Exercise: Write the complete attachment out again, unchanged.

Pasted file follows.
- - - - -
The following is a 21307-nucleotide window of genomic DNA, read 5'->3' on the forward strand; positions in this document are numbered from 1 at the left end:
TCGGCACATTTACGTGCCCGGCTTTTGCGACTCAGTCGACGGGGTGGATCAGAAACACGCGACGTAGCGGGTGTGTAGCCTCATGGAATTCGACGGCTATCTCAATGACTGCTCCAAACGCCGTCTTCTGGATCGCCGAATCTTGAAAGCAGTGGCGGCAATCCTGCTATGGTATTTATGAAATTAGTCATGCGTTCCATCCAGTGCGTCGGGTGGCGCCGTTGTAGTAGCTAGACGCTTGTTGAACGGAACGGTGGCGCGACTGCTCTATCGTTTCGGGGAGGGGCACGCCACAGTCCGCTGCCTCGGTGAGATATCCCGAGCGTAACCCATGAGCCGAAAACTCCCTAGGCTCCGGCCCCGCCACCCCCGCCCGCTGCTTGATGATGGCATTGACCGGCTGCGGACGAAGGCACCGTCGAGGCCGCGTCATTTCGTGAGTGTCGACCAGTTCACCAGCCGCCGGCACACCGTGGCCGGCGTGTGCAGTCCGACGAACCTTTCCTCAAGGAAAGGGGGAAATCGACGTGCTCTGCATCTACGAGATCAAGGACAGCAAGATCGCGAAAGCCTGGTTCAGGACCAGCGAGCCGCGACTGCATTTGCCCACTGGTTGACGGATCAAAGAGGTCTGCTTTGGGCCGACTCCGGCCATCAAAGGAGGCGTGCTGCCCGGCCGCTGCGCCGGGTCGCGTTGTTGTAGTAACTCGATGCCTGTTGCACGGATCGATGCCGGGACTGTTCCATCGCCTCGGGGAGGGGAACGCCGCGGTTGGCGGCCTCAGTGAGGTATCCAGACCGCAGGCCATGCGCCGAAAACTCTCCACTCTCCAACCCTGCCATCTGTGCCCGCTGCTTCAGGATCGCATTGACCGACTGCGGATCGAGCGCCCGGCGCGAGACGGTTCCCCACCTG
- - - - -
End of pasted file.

The following is a 21307-nucleotide window of genomic DNA, read 5'->3' on the forward strand; positions in this document are numbered from 1 at the left end:
TCGGCACATTTACGTGCCCGGCTTTTGCGACTCAGTCGACGGGGTGGATCAGAAACACGCGACGTAGCGGGTGTGTAGCCTCATGGAATTCGACGGCTATCTCAATGACTGCTCCAAACGCCGTCTTCTGGATCGCCGAATCTTGAAAGCAGTGGCGGCAATCCTGCTATGGTATTTATGAAATTAGTCATGCGTTCCATCCAGTGCGTCGGGTGGCGCCGTTGTAGTAGCTAGACGCTTGTTGAACGGAACGGTGGCGCGACTGCTCTATCGTTTCGGGGAGGGGCACGCCACAGTCCGCTGCCTCGGTGAGATATCCCGAGCGTAACCCATGAGCCGAAAACTCCCTAGGCTCCGGCCCCGCCACCCCCGCCCGCTGCTTGATGATGGCATTGACCGGCTGCGGACGAAGGCACCGTCGAGGCCGCGTCATTTCGTGAGTGTCGACCAGTTCACCAGCCGCCGGCACACCGTGGCCGGCGTGTGCAGTCCGACGAACCTTTCCTCAAGGAAAGGGGGAAATCGACGTGCTCTGCATCTACGAGATCAAGGACAGCAAGATCGCGAAAGCCTGGTTCAGGACCAGCGAGCCGCGACTGCATTTGCCCACTGGTTGACGGATCAAAGAGGTCTGCTTTGGGCCGACTCCGGCCATCAAAGGAGGCGTGCTGCCCGGCCGCTGCGCCGGGTCGCGTTGTTGTAGTAACTCGATGCCTGTTGCACGGATCGATGCCGGGACTGTTCCATCGCCTCGGGGAGGGGAACGCCGCGGTTGGCGGCCTCAGTGAGGTATCCAGACCGCAGGCCATGCGCCGAAAACTCTCCACTCTCCAACCCTGCCATCTGTGCCCGCTGCTTCAGGATCGCATTGACCGACTGCGGATCGAGCGCCCGGCGCGAGACGGTTCCCCACCTG